Behind the Scenes, Gardens and Architecture, Getty Center

Ladybugs in the Central Garden

Releasing ladybugs on the azaleas at the Getty Center

Each year we release ladybugs on the jacaranda trees and azaleas to eat aphids during the spring months. We buy them from insectaries that sell them by the thousands.

We put water on the foliage before releasing them. When they emerge from their cold-storage sleep, they’re thirsty and will stay around and eat aphids if they get a drink of water. They’ll also lay eggs, which will hatch into hungry larvae that eat aphids as well.

Curious to learn more about how we care for our gardens? Visit this Friday, May 7, for special “Getty Gardener’s Perspective” tours led by our horticulture staff to celebrate National Public Gardens Day. The tours start at 11:00 a.m. and 2:00 p.m. at the Getty Center, and at 11:00 a.m. and 12:30 p.m. at the Getty Villa.

We’re also inviting you to upload photos of the Getty’s gardens to our Flickr group. We’ll publish several on this blog next week.

Releasing ladybugs on the azaleas at the Getty Center

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  1. Frank Maggi
    Posted May 8, 2010 at 3:08 pm | Permalink

    Michael, my wife and I were fortunate enough to catch one of your garden tours at the Villa Friday. We had deliberately re-arranged work schedules on the hope that it would be qualitatively different than the usual garden tour. It was more than we hoped for. Thanks.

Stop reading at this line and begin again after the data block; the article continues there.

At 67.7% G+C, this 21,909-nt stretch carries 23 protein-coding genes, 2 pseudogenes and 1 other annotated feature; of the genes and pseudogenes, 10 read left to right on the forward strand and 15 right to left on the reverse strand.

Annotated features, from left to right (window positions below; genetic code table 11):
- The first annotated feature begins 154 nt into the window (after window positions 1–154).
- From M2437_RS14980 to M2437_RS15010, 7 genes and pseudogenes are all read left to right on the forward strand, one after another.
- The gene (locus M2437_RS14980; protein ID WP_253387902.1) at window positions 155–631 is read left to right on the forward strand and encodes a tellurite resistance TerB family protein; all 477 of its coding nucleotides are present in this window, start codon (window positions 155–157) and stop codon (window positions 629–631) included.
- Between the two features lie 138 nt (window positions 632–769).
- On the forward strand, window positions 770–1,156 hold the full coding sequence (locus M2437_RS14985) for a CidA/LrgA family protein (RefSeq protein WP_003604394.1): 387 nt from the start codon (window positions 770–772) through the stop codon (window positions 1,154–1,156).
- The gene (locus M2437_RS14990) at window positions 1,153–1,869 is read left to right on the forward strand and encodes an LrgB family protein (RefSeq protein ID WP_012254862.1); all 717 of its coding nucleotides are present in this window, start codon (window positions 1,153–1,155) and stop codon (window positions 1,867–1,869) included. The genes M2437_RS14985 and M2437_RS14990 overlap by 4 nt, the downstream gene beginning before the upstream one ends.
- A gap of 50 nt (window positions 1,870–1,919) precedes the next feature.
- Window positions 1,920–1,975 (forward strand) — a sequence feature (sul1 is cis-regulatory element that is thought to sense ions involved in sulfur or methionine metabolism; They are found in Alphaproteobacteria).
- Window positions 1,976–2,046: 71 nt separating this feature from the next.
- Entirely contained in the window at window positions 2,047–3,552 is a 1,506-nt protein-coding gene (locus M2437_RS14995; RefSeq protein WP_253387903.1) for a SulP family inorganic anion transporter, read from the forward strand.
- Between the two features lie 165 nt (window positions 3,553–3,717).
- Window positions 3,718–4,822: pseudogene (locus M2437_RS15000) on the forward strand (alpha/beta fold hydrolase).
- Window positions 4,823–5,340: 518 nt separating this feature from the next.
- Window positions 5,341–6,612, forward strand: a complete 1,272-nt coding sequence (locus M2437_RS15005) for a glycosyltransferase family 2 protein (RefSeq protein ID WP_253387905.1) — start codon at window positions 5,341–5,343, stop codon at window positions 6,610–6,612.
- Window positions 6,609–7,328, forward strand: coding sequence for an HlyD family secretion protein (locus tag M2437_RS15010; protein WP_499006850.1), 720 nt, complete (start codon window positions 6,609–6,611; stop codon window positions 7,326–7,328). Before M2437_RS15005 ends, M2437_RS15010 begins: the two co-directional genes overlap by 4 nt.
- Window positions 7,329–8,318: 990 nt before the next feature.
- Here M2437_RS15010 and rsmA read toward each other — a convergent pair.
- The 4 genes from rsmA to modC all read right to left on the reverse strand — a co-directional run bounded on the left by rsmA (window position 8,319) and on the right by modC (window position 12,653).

I asked you how they kept the water clear in the water features and you mentioned some substance applied at a rate of 2 parts per million. We tried to write it down before the memory vanished in the ether. Must not have been fast enough. We wrote down peroxi…sulfide. All my Googling has come up blank. If you see this, I’d appreciate the name again. Thanks.

    • Posted May 10, 2010 at 12:24 pm | Permalink

      Hi Frank — Thanks for coming to the tour. The full name is Potassium peroxymonosulphate. Searching on the web for pool maintenance and the chemical name will bring up web pages with specific instructions for using the product in a pool/spa situation.

  2. Deborah
    Posted August 18, 2010 at 7:25 pm | Permalink

    Speaking of insects, why are there so many bees around the Henry Moore sculpture by the tram? Today they were buzzing around the reflection pool that the sculpture sits in. It’s nice to see bees with all the talk of them being scarce but unusual to see so many.

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      An Infrared reflectogram of a painting by Andrea Del Sarto reveals an architectural drawing beneath. Could it be a compositional underdrawing of a Pietro Perugino painting? 

      “What an odd discovery! It was one of those moments I’ll never forget. It’s humbling to realize how little we really know about major artists who worked so long ago, and a little glimpse such as this makes that all the more apparent.” —Getty Museum Drawings Curator Julian Brooks

      Read more on this discovery on The Getty Iris here.


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